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Family Matters

Ages 12-14

Rating: Level 1


Family Matters is a family-directed program that reduces tobacco and alcohol use among 12- to 14-year-olds. The intervention is delivered through four booklets mailed to the home and through follow-up telephone calls by health educators. The booklets contain lessons and activities designed to motivate families to participate in the program and encourage families to consider characteristics related to adolescent substance use. Booklet content includes communication skills, parenting styles, attachment and time together, educational encouragement, conflict resolution, availability of tobacco and alcohol in the home, family rules about child use of tobacco and alcohol, and insights into peer and media influences.

Four booklets are successively mailed home to parents, along with token participation incentives of a Family Matters–imprinted pencil, button, balloon, or magnet. After each mailing, health educators phone parents to encourage them to complete the book and any included parent–child activities, and to answer questions. Each booklet contains information based on behavioral science theory and research and includes participant activities. The booklets, in order of delivery, are

  • Why Families Matter, which describes the program and encourages participation.
  • Helping Families Matter to Teens. This considers general family factors such as communication skills and parenting styles, which influence adolescent alcohol and tobacco use.
  • Alcohol and Tobacco Rules Are Family Matters emphasizes behavior-specific factors that families can influence, including the availability of tobacco and alcohol in the home and family rules about child substance use.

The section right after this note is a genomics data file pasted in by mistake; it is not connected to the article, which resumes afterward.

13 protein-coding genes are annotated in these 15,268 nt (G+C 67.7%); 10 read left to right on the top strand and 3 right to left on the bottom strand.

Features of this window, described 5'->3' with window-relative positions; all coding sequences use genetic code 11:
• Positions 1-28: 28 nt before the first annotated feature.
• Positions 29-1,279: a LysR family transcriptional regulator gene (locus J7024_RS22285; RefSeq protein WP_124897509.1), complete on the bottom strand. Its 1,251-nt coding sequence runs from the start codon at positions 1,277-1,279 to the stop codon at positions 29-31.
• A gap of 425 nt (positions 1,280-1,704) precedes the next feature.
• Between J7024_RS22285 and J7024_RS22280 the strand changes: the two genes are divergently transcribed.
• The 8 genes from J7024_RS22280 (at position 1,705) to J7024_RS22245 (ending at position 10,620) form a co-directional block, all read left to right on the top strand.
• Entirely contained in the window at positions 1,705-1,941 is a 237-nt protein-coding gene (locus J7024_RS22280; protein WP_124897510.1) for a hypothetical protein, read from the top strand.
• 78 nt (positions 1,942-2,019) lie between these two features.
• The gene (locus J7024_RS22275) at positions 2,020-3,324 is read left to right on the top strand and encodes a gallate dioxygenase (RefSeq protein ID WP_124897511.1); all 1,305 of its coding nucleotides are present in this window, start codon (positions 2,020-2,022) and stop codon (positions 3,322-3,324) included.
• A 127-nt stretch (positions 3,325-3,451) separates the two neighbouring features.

• Nonfamily Influences That Matter deals with nonfamily influences on adolescent substance use, such as friends who use and the media. It also reviews the main points of the program.

The adolescent’s mother or mother surrogate usually is the program contact. She is asked to participate in the program and to involve additional adult family members. Adult family members are asked, in addition to reading the booklet, to complete activities with the adolescent that exercise key program content areas such as communication skills and rule setting. Some of the reading material and activities are for adult family members only, while other parts of the program are for the adult family members and the adolescent. The health educators who conduct follow-up calls after each booklet is completed never interact directly with the adolescent as part of program delivery. Health educators can be culled from within the implementing organization or surrounding community (school nurses, teachers, college students, business professionals are all candidates). Health care educators can be paid staff or volunteers.

The four booklets and the Health Educators Manual, which include health educator protocols for each unit, are available at


Family Matters was evaluated through a randomized experimental design. At baseline, parent–child pairs (with the child always 12 to 14) were selected throughout the United States by random-digit dialing and then interviewed by telephone. Initially, 64,811 telephone numbers were selected to represent all residential phone numbers in the contiguous United States, of which 2,395 were estimated to be in households with both an eligible adolescent and parent. A total of 1,326, or 55.4 percent, of the adolescents and their parents completed 15-minute baseline telephone interviews. Ultimately, 1,316 subjects made up the final sample, as 9 asked to be withdrawn and 1 was lost to follow-up.